According to the company, the musical connection dates to 1961, when a 27-year-old Elvis Presley, giddy after signing a five-year contract with movie producer Hal Wallis, walked into a Beverly Hills Rolls showroom and ordered a Phantom V. Rolls also waxes lyrical on John Lennon's formerly black 1965 Phantom, which the Beatles frontman promptly handed off to a team of Dutch artists for a psychedelic repaint. One anecdote has an elderly woman so outraged by the car that she chased it down the street, screaming, “You swine! How dare you do this to a Rolls-Royce?” (We suspect the harrumphing officers of Rolls-Royce shared this woman's sentiments in 1965, but hey, that was then and this is now.)
The 'Inspired by Music' car is the third in a trilogy of culture-themed Wraiths, following the silver-toned 'Inspired by Film' edition from April and the snow-white 'Inspired by Fashion' edition from May.
Functionally, this is standard Wraith: a 5,400lb four-seater with a 624-horsepower 6.6-litre V12 driving its rear wheels, able to leap from zero to 60mph in 4.4 seconds. Aesthetically, however, the Wraith 'Inspired by Music' is truly, well, inspired. A copper-colour theme pervades the car, because, the very best high-end audio systems are made with, you know, copper wire. Alright, it's a tenuous connection, but the result – starting with a sparkling exterior paint colour called Lyrical Copper – is undeniably glam.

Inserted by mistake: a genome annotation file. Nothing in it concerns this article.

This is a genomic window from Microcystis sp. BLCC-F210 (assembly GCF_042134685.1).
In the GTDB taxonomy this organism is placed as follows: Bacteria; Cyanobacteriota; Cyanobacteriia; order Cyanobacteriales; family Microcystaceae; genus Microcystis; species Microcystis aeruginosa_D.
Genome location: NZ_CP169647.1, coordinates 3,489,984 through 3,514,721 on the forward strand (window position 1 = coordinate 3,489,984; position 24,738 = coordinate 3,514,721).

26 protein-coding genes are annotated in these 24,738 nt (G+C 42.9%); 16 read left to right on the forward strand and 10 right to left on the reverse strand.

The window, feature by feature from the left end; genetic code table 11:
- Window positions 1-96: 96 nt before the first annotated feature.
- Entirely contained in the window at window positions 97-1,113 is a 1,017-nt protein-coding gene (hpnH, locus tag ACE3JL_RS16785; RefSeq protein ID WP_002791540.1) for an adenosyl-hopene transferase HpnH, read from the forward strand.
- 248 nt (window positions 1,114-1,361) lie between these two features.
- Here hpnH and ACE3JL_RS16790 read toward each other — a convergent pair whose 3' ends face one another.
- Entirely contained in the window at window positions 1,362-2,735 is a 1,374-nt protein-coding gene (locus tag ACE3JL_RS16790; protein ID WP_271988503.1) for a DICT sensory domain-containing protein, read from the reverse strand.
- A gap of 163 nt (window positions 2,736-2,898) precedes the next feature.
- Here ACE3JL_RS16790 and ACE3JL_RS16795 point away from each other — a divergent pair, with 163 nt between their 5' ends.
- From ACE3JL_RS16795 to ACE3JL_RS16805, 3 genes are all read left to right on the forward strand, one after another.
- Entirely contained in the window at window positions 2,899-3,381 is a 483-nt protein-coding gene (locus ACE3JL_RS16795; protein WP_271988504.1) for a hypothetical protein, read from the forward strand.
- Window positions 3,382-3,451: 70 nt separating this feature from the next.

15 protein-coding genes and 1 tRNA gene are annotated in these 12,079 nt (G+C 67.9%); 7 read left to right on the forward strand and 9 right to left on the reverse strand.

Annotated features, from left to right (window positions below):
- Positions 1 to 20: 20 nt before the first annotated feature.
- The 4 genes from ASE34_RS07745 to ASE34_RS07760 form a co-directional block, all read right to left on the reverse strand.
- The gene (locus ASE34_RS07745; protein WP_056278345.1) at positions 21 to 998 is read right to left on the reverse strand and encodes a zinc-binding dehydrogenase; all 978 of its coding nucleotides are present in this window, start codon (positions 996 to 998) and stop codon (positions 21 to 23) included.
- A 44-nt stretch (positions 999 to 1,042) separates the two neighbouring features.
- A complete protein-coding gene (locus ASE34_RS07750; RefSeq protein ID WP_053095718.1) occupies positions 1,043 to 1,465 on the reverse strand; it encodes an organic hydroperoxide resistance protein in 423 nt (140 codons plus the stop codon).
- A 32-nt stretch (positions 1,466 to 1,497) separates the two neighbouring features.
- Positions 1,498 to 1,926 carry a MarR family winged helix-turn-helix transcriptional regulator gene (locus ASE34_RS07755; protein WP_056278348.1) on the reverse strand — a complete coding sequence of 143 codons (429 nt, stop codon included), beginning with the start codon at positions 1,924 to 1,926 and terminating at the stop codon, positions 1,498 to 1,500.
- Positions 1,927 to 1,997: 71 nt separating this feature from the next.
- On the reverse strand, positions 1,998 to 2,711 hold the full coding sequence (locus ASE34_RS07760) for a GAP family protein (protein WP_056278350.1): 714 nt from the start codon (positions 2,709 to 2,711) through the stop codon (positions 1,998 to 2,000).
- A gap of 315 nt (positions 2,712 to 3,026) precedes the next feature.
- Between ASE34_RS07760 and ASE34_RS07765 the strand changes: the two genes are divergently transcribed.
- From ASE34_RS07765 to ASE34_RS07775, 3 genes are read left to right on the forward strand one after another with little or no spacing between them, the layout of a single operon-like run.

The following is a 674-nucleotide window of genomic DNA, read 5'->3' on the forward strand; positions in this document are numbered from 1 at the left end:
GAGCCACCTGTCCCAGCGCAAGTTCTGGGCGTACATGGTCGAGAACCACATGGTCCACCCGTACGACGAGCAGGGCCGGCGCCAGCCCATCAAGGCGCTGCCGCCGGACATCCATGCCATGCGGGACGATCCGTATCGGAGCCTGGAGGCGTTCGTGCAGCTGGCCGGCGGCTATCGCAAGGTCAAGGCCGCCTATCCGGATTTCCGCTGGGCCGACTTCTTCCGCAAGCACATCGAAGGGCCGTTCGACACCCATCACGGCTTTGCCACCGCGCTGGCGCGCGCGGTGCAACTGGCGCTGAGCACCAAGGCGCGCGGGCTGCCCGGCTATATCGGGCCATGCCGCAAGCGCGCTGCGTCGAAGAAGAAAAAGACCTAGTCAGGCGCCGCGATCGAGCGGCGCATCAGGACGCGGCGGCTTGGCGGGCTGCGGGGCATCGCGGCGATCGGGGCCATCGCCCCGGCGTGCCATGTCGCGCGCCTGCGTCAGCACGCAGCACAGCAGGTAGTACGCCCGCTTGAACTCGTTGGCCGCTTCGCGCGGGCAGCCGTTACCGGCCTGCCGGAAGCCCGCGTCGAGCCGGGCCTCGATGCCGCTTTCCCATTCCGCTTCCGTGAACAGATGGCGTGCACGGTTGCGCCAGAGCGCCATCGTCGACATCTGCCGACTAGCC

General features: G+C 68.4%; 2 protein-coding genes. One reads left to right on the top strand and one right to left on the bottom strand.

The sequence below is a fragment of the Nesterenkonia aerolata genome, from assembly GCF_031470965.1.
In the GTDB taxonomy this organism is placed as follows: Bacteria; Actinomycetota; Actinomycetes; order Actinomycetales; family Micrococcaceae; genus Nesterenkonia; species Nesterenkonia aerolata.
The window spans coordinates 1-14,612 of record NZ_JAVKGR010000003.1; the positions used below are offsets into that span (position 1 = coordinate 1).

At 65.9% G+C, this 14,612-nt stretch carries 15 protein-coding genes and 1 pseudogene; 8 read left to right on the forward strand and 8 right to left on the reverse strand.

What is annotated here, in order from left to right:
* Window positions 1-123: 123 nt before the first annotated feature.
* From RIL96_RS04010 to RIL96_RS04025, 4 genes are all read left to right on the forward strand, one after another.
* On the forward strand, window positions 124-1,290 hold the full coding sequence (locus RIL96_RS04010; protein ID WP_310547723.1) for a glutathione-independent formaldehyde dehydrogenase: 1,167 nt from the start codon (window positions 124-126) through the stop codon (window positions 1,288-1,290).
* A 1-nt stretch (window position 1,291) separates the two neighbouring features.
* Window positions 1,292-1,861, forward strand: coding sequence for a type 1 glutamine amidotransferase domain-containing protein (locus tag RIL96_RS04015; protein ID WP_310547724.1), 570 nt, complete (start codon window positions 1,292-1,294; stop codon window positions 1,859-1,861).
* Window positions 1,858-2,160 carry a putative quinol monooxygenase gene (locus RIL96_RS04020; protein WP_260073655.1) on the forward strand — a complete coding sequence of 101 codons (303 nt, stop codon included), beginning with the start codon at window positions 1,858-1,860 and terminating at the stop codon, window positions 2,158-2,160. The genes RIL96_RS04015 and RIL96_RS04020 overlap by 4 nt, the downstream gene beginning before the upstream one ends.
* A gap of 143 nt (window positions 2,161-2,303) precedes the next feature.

Appropriately, the heart of the 'Inspired by Music' Wraith is its stereo. Rolls calls the car's Bespoke Audio setup "the most exhaustively designed sound system in automotive history." It is no different from the 1300-watt, 18-speaker system in the standard car (in the US, part of a $38,825 "US Wraith Package"), but it pipes its tunes through gleaming copper speaker grilles whose glint is repeated by bright door inserts and bullet-shaped seatback trim bits.
The dashboard panel and centre console lids wear a glowing finish of book-matched brushed copper, and the floor mats and door panniers are covered with fabric-like woven leather. Even tiny interior bits share the music theme: The dash clock, for instance, has chaplets of bright copper and silver and a grooved bezel that recalls a vinyl record album. And instead of stars, the Wraith's fibre-optic Starlight Headliner now spells out "Welcome to Fabulous Las Vegas." Okay, that last bit isn't true. But it could be. For a price.
Speaking of price, there is no word on a figure for this very special Wraith – in dollars, pounds or anything else. But with an options list that includes such tasty upgrades as massaging seats and an illuminated Spirit of Ecstasy ornament, $400,000 is well within reach – a sum which, coincidentally, matches Elvis Presley's salary for his 1963 picture, Viva Las Vegas.
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